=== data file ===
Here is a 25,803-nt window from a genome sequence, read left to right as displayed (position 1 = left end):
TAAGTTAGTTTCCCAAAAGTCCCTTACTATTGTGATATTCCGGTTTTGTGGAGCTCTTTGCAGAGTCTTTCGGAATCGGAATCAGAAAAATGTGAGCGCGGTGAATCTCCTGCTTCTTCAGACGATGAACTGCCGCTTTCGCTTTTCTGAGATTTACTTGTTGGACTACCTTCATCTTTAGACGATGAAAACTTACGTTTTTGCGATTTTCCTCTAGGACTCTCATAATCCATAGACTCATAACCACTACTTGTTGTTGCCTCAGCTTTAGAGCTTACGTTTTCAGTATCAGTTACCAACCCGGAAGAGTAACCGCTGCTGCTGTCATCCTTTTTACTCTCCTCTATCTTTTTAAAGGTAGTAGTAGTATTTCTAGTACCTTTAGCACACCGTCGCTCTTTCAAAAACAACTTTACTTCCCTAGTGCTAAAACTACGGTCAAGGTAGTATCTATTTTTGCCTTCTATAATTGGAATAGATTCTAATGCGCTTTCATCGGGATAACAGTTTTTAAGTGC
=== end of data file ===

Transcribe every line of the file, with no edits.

Here is a 25,803-nt window from a genome sequence, read left to right as displayed (position 1 = left end):
TAAGTTAGTTTCCCAAAAGTCCCTTACTATTGTGATATTCCGGTTTTGTGGAGCTCTTTGCAGAGTCTTTCGGAATCGGAATCAGAAAAATGTGAGCGCGGTGAATCTCCTGCTTCTTCAGACGATGAACTGCCGCTTTCGCTTTTCTGAGATTTACTTGTTGGACTACCTTCATCTTTAGACGATGAAAACTTACGTTTTTGCGATTTTCCTCTAGGACTCTCATAATCCATAGACTCATAACCACTACTTGTTGTTGCCTCAGCTTTAGAGCTTACGTTTTCAGTATCAGTTACCAACCCGGAAGAGTAACCGCTGCTGCTGTCATCCTTTTTACTCTCCTCTATCTTTTTAAAGGTAGTAGTAGTATTTCTAGTACCTTTAGCACACCGTCGCTCTTTCAAAAACAACTTTACTTCCCTAGTGCTAAAACTACGGTCAAGGTAGTATCTATTTTTGCCTTCTATAATTGGAATAGATTCTAATGCGCTTTCATCGGGATAACAGTTTTTAAGTGC